Welcome back to Episode 2 of Beyond The Semesters, an initiative by Coding Club, IITG in collaboration with Student Alumni Interaction Linkage(SAIL), IITG where we interview and try to get a peek into the life and work of IIT Guwahati graduates currently working in fields of research, development and others.

This time we have with us Shreyas Basarge from the class of 2015. He is a Computer Science graduate and currently works as a senior software engineer at Facebook. He also has experience working in Google as a software engineer and as an intern at Facebook.

We interviewed him regarding his experiences as a software developer at different firms in the US. He shared with us many insights into the industry and gave valuable pieces of advice for all the students who wish to excel in the software industry.

The following is what beholds beyond the semesters !!

Shreyas Basarge

Q1 You presently work as a senior software engineer at Facebook. Can you tell us more about your work in general?

At Facebook, I used to work with operating systems. But recently, I have switched fields to work in Machine learning infrastructure.

Q2 Since you just mentioned that you had switched fields? Can you tell us about the difficulties you faced? Did you have any prior knowledge of the field you switched into?

A few courses at IIT Guwahati had given me a theoretical insight into machine learning. So, I didn’t face much of an issue. But with more exposure; I realised that it boils down to general software engineering, logical thinking and the ability to identify problems. Basic computer science fundamentals are always helpful. Although the courses we studied in college seem different but on taking a closer look we realise that they all are similar on a fundamental level. If you can identify what is important and what has a business impact, you can easily switch domains. I have switched teams almost every year in my career, as I was excited to try out different areas and I didn’t feel that it hindered me. But yes, there is a definite advantage in staying in one field for a long time as you gain a lot of experience and become the go-to person in that area. But there are pros and cons to both.

“If you can identify what is important and what has a business impact, you can easily switch domains.”

Q3 You have worked in the industry for quite a long time now. How does your workload now compare to the workload when you were just starting out? What advice would you give to engineers who are just starting out their careers?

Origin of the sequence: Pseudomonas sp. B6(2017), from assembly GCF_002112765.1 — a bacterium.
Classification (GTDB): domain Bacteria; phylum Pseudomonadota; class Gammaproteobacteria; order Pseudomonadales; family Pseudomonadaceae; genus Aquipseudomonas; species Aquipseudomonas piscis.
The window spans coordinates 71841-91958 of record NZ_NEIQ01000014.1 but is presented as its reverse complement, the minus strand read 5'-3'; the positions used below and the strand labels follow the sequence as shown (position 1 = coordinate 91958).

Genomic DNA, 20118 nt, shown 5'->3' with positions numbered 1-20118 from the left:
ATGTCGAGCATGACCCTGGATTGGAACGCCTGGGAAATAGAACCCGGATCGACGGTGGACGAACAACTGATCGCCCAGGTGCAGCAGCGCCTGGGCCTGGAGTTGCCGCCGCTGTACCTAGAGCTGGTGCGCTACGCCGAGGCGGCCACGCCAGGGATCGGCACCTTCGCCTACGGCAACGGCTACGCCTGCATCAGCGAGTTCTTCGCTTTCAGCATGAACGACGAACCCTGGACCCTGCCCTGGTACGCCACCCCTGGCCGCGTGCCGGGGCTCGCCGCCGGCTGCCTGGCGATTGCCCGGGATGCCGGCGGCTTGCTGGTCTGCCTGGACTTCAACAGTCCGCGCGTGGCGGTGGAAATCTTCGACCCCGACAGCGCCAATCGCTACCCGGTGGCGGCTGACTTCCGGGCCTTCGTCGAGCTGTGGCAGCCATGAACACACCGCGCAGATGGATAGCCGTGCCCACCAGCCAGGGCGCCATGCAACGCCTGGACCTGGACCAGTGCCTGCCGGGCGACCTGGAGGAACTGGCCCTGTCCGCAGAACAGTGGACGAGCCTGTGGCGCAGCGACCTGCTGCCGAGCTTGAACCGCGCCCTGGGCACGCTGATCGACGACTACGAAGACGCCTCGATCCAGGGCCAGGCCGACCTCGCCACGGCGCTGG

I think the workload becomes less hectic as you become more experienced. Obviously, in the beginning, you have to work a lot as you have to learn more. Even I used to work a lot when I started out in Google, but with time you realise that not all work has equal value. Initially, we try to resolve the problem entirely on our own, spending a lot of time in the process. However, with time you realise that sometimes it is better to ask someone for help. But if you are debugging a complex entity yourself, you gain a much more significant idea of the code-base. Although you could have done much more valuable things in that time, that time is not wasted. Both these approaches are not wrong but as you gain experience you learn to manage your time better and hence you are able to make the appropriate choice depending on the situation.

The type of challenges changes over time, but the amount of raw work you do decreases. It becomes more and more managerial and requires strategic thinking from a key business point of view. Now you have to think more on the architectural level of the software than on a single component level which you used to do earlier. The input and output of your work don’t always have a linear relationship. Identifying the crunch time, in which you build a foundation of hard work, is very important as it sets you up for the future. Try to grow with people around you. I mean, invest in your junior developers so that they will take a lot of responsibility into their hands when the time comes, so you are freer to think on long-term strategy.

Q4 How was your switch to corporate life after college?

I was very happy when I was placed in Google. But then I realised that people were also applying off-campus and negotiating salaries, team and their locations as well. I did not have much of an idea about how many choices I have. I happily went to the team that I was allotted to. I was given the backup and restore team in android. I was in that team for around 1.5 years in London.